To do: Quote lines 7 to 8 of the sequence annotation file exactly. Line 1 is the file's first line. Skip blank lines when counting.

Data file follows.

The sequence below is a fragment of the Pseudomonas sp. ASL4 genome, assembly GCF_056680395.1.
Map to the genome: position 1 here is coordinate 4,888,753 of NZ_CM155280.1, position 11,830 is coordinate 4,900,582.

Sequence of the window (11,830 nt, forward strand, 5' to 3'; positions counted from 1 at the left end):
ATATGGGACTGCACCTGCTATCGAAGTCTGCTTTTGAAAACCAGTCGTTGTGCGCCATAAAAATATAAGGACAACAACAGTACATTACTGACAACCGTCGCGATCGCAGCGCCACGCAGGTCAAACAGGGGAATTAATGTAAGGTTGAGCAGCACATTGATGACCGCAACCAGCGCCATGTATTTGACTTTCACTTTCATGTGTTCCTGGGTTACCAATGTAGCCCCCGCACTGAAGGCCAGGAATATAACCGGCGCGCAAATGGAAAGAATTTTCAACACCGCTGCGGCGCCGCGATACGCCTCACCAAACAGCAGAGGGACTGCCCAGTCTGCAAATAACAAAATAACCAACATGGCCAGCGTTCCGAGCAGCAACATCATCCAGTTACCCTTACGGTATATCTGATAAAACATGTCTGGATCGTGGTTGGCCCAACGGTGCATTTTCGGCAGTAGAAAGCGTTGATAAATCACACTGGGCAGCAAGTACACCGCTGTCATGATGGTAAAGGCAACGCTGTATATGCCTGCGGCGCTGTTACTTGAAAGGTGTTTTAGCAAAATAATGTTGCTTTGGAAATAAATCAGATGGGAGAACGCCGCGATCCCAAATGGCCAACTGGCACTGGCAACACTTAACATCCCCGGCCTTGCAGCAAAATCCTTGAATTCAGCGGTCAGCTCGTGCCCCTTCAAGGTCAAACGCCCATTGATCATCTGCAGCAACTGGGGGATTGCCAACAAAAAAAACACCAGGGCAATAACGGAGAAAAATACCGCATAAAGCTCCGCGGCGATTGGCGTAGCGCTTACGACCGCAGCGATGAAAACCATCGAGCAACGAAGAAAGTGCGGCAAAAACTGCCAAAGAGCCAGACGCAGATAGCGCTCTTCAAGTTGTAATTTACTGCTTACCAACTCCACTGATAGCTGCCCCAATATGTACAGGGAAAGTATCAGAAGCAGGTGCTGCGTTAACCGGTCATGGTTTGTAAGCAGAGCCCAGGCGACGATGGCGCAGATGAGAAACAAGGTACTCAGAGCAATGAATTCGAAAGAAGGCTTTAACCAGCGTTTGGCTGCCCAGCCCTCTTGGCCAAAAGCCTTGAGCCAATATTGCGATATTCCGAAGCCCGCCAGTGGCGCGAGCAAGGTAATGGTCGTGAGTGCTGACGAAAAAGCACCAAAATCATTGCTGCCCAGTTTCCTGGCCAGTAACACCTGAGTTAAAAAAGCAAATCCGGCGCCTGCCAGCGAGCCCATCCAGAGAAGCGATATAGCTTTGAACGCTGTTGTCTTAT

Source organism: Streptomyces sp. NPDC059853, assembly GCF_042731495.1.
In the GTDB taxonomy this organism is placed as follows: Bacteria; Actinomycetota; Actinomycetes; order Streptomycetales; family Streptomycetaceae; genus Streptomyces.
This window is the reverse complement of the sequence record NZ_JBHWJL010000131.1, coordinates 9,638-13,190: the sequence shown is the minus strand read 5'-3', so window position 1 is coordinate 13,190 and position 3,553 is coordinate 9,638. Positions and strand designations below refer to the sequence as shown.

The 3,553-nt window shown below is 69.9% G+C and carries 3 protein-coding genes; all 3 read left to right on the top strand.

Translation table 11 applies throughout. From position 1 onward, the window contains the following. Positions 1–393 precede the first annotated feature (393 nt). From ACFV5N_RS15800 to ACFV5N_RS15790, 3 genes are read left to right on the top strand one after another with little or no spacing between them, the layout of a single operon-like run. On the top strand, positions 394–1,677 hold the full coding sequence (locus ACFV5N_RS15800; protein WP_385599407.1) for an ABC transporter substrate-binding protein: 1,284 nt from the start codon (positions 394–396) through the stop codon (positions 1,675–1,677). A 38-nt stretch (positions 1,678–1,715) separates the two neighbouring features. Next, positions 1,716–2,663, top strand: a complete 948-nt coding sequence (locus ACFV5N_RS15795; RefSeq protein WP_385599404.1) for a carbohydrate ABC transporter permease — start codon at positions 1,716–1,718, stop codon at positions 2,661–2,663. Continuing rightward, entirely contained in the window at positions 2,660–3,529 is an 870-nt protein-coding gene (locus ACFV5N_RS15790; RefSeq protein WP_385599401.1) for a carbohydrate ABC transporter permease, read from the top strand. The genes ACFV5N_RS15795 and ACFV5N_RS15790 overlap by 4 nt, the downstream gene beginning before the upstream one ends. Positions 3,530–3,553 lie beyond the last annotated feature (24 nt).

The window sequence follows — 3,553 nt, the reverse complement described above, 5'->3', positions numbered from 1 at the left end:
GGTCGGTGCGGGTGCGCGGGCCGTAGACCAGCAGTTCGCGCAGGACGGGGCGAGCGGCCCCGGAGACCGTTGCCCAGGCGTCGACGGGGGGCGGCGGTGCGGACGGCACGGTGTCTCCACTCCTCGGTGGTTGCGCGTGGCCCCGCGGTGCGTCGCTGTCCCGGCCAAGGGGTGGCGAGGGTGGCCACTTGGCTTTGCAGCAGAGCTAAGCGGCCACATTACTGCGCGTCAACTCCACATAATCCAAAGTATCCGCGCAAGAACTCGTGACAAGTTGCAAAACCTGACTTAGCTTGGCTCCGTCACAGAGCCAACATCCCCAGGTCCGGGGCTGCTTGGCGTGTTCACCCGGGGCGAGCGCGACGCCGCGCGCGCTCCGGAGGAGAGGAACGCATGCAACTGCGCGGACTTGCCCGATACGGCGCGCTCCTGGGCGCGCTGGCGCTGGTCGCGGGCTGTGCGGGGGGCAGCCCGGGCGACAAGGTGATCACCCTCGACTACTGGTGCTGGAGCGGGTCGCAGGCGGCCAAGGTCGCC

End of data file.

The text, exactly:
This window is the reverse complement of the sequence record NZ_JBHWJL010000131.1, coordinates 9,638-13,190: the sequence shown is the minus strand read 5'-3', so window position 1 is coordinate 13,190 and position 3,553 is coordinate 9,638. Positions and strand designations below refer to the sequence as shown.

The 3,553-nt window shown below is 69.9% G+C and carries 3 protein-coding genes; all 3 read left to right on the top strand.